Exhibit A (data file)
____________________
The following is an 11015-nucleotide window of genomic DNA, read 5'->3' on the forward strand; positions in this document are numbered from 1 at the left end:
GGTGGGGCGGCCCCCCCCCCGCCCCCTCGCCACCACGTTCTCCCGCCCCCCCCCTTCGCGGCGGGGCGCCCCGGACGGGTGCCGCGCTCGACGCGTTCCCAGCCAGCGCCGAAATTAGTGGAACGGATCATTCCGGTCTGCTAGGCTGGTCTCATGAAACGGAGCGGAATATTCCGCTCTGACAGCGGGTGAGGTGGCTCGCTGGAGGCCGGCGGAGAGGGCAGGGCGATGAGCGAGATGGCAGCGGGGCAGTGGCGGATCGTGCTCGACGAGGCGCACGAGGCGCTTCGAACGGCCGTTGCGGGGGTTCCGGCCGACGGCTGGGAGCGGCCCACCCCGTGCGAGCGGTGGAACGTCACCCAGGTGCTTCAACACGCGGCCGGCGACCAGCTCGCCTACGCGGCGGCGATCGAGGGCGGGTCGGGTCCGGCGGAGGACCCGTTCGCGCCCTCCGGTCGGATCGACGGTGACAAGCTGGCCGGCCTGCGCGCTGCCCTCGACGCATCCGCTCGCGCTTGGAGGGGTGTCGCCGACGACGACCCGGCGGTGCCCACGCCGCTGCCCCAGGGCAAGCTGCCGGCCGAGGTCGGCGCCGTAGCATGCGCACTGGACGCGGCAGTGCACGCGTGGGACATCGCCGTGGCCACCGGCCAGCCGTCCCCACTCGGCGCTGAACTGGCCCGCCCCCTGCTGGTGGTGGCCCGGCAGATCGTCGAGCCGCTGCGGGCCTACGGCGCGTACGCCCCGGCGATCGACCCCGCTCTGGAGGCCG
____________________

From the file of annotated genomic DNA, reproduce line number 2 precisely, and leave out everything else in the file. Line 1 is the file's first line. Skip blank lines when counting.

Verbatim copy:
GGTGGGGCGGCCCCCCCCCCGCCCCCTCGCCACCACGTTCTCCCGCCCCCCCCCTTCGCGGCGGGGCGCCCCGGACGGGTGCCGCGCTCGACGCGTTCCCAGCCAGCGCCGAAATTAGTGGAACGGATCATTCCGGTCTGCTAGGCTGGTCTCATGAAACGGAGCGGAATATTCCGCTCTGACAGCGGGTGAGGTGGCTCGCTGGAGGCCGGCGGAGAGGGCAGGGCGATGAGCGAGATGGCAGCGGGGCAGTGGCGGATCGTGCTCGACGAGGCGCACGAGGCGCTTCGAACGGCCGTTGCGGGGGTTCCGGCCGACGGCTGGGAGCGGCCCACCCCGTGCGAGCGGTGGAACGTCACCCAGGTGCTTCAACACGCGGCCGGCGACCAGCTCGCCTACGCGGCGGCGATCGAGGGCGGGTCGGGTCCGGCGGAGGACCCGTTCGCGCCCTCCGGTCGGATCGACGGTGACAAGCTGGCCGGCCTGCGCGCTGCCCTCGACGCATCCGCTCGCGCTTGGAGGGGTGTCGCCGACGACGACCCGGCGGTGCCCACGCCGCTGCCCCAGGGCAAGCTGCCGGCCGAGGTCGGCGCCGTAGCATGCGCACTGGACGCGGCAGTGCACGCGTGGGACATCGCCGTGGCCACCGGCCAGCCGTCCCCACTCGGCGCTGAACTGGCCCGCCCCCTGCTGGTGGTGGCCCGGCAGATCGTCGAGCCGCTGCGGGCCTACGGCGCGTACGCCCCGGCGATCGACCCCGCTCTGGAGGCCG